detected with solutions for remediation, and an
executive summary report with a PCI approved
compliance statement suitable for submission to
acquiring banks for validation.
One important thing to note is that PCI have created
security audit procedures (a tick box / checklist
document) that provides information on the
requirements for technical PCI compliance and also
provides details on the expected content that should
form part of the annual submission report - the
‘report for compliance or executive summary report’.
To assist service providers or merchants in this
compliance process an ‘accreditation’ scheme has
been established. This has been designed to allow
pre-approved PCI security and audit organisations to
offer ‘Qualified Security Assessor’ (i.e. Auditor of
system) services or Approved Security Vendor (i.e.
Penetration tester), or both.
These services will appeal to the many service
providers or merchants that need to comply on all
levels with PCI DSS, but ultimately, every service
provider or merchant will have the option of who
they choose to work with to verify they meet all the
technical requirements of PCI DSS.

PCI DSS Validation Enforcement Table
While PCI DSS non-compliance penalties also vary
among major credit card networks, they can be
substantial and perhaps more worryingly, they can
represent a major embarrassment or worse, lead to
reputation damage, which is difficult to quantify.
Participating companies can be barred from
processing credit card transactions, higher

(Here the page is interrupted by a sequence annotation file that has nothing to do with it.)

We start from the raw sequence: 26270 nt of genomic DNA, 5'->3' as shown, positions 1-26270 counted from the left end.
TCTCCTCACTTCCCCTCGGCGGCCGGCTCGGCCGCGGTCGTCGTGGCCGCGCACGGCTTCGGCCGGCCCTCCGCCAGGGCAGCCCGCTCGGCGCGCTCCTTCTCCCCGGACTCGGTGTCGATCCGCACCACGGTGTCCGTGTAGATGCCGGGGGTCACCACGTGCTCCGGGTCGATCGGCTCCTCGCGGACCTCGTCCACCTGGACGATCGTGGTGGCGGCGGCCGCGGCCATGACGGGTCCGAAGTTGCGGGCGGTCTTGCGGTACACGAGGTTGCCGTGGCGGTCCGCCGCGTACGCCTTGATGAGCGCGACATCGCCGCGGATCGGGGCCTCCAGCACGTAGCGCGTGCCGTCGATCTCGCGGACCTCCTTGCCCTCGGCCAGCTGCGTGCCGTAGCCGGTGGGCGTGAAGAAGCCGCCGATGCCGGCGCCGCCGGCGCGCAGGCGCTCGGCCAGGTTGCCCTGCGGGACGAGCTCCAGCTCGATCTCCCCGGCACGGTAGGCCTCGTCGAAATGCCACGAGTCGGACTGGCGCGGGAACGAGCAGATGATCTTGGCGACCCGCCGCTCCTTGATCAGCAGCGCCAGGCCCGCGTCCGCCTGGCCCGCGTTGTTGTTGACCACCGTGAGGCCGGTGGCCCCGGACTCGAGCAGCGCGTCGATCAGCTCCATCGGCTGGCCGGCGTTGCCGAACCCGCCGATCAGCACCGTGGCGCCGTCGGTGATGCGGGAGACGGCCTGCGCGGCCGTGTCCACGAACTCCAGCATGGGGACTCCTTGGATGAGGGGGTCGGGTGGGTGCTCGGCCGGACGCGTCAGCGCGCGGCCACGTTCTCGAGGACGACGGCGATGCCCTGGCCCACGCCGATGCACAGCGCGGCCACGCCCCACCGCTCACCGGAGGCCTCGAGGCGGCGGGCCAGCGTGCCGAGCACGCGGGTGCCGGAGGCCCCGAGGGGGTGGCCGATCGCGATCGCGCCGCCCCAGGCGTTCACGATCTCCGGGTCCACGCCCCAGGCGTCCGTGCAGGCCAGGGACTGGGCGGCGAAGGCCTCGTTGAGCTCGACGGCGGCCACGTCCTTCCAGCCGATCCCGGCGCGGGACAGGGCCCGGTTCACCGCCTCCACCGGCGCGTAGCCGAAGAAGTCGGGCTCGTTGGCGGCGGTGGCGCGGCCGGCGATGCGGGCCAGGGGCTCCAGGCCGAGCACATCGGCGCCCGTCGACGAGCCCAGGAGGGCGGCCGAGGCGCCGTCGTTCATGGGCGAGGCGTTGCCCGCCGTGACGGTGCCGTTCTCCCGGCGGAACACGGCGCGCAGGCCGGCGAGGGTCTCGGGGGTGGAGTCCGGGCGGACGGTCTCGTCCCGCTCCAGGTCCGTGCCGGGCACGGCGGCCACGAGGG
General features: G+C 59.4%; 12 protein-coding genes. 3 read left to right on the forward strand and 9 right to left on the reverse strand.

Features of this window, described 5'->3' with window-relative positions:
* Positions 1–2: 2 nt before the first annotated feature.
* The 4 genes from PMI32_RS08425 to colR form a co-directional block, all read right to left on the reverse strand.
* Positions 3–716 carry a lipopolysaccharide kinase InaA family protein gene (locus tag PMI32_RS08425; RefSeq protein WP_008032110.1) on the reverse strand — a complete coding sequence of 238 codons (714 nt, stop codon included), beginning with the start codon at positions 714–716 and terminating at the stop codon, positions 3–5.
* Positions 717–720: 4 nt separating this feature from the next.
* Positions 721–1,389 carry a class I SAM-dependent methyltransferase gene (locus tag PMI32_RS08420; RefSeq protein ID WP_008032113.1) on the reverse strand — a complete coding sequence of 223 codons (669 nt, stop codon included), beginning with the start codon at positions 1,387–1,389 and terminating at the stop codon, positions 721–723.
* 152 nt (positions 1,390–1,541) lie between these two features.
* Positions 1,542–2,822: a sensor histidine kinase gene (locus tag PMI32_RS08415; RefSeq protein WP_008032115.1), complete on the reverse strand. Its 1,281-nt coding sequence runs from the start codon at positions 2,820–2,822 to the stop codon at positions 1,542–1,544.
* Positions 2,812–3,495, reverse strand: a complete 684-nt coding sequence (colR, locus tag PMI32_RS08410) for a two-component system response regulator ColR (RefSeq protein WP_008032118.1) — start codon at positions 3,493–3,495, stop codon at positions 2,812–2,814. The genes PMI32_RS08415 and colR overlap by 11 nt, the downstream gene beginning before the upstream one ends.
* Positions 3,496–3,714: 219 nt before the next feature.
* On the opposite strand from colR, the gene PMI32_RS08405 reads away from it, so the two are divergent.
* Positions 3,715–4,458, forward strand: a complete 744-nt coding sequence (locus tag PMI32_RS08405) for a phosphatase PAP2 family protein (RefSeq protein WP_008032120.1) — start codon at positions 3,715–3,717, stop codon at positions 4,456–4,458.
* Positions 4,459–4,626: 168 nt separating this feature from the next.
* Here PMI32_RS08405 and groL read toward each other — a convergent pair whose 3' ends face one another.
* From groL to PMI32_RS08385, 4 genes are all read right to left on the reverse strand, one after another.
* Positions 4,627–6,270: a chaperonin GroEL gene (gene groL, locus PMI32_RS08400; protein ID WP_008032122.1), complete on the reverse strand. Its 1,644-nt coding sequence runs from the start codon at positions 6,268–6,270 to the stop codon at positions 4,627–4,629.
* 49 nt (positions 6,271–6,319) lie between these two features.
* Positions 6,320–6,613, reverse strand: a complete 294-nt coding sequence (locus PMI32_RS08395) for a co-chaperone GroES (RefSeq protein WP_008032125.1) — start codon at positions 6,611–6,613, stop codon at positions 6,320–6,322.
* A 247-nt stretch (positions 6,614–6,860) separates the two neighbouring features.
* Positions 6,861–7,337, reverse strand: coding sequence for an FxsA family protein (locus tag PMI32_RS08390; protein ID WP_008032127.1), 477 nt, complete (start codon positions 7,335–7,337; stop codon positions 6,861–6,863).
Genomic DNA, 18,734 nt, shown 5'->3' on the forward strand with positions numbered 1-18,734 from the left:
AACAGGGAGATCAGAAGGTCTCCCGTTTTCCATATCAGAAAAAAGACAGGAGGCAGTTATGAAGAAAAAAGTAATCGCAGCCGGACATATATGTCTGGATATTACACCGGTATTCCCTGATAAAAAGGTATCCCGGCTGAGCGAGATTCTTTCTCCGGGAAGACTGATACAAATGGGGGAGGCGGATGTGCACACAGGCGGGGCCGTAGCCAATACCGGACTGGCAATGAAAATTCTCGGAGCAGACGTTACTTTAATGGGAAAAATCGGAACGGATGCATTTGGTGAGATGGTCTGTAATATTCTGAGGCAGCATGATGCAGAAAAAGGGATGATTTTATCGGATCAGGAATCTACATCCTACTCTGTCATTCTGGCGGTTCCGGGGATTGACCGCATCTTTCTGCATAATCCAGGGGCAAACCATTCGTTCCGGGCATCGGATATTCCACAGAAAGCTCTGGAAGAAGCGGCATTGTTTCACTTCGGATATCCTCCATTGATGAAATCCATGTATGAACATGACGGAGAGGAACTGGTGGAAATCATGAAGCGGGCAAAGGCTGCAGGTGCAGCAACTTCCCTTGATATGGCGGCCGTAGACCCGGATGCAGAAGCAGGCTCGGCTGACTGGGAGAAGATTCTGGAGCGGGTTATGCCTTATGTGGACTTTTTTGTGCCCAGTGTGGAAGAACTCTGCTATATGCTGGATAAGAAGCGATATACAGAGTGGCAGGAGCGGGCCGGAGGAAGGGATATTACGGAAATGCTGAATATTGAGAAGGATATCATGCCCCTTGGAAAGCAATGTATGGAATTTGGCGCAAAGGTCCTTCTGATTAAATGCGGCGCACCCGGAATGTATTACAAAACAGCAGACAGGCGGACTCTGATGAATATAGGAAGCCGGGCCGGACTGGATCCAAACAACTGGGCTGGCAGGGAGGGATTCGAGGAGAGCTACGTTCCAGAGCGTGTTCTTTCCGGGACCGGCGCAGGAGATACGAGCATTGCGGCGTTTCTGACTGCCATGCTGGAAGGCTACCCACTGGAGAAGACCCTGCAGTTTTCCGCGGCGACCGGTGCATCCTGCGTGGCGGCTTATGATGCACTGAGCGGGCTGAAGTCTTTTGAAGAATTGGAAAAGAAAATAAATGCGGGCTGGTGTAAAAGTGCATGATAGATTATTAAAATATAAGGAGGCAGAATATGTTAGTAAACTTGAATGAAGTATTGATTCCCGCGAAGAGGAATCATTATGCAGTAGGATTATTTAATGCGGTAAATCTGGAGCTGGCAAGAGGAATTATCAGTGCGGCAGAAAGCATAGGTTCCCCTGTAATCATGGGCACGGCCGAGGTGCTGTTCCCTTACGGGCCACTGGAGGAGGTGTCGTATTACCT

processing fees can be applied, and in the event of a
serious security breach, fines of up to £250,000 can
be levied for each instance of non- compliance.
Since compliance validation requirements and
enforcement measures are subject to change,
merchants and service providers need to
closely monitor the requirements of all
card networks in which they participate.

PCI and ISO 27001 - the comparisons

In contrast to the PCI framework, the
ISO 27001 standard is more flexible in
terms of scope, controls, compliance and
enforcement. As an internationally
recognised security standard, ISO 27001
is designed to apply to a wide variety of
organisations across numerous
industries. It is regarded as the de-facto
information security standard by many
organisations where information security
is a strict requirement; although
compliance is voluntary. Many
organisations that choose to certify to
the standard often do so for purposes of
due diligence or partner confidence.
When properly applied ISO 27001 is
based around a flow of information,
which makes up what the standard
defines as a system. The organisation
defines the systems to be certified and
sets up an Information Security
Management System (ISMS) around the
relevant area of business, which is then
defined as the scope.
Subsequently the organisation fully
documents the scope, creates a detailed
asset inventory and performs a formal
risk assessment on those assets. The
results of the risk assessment lead the
organisation to the control clauses of the
standard and they choose those that best
address the risks to the environment.
The selected controls are then
documented in its Statement of
Applicability (SOA) and mapped back to
the risk assessment.

Back To Using ISO 27001 for PCI DSS Compliance Frist Page

No comments: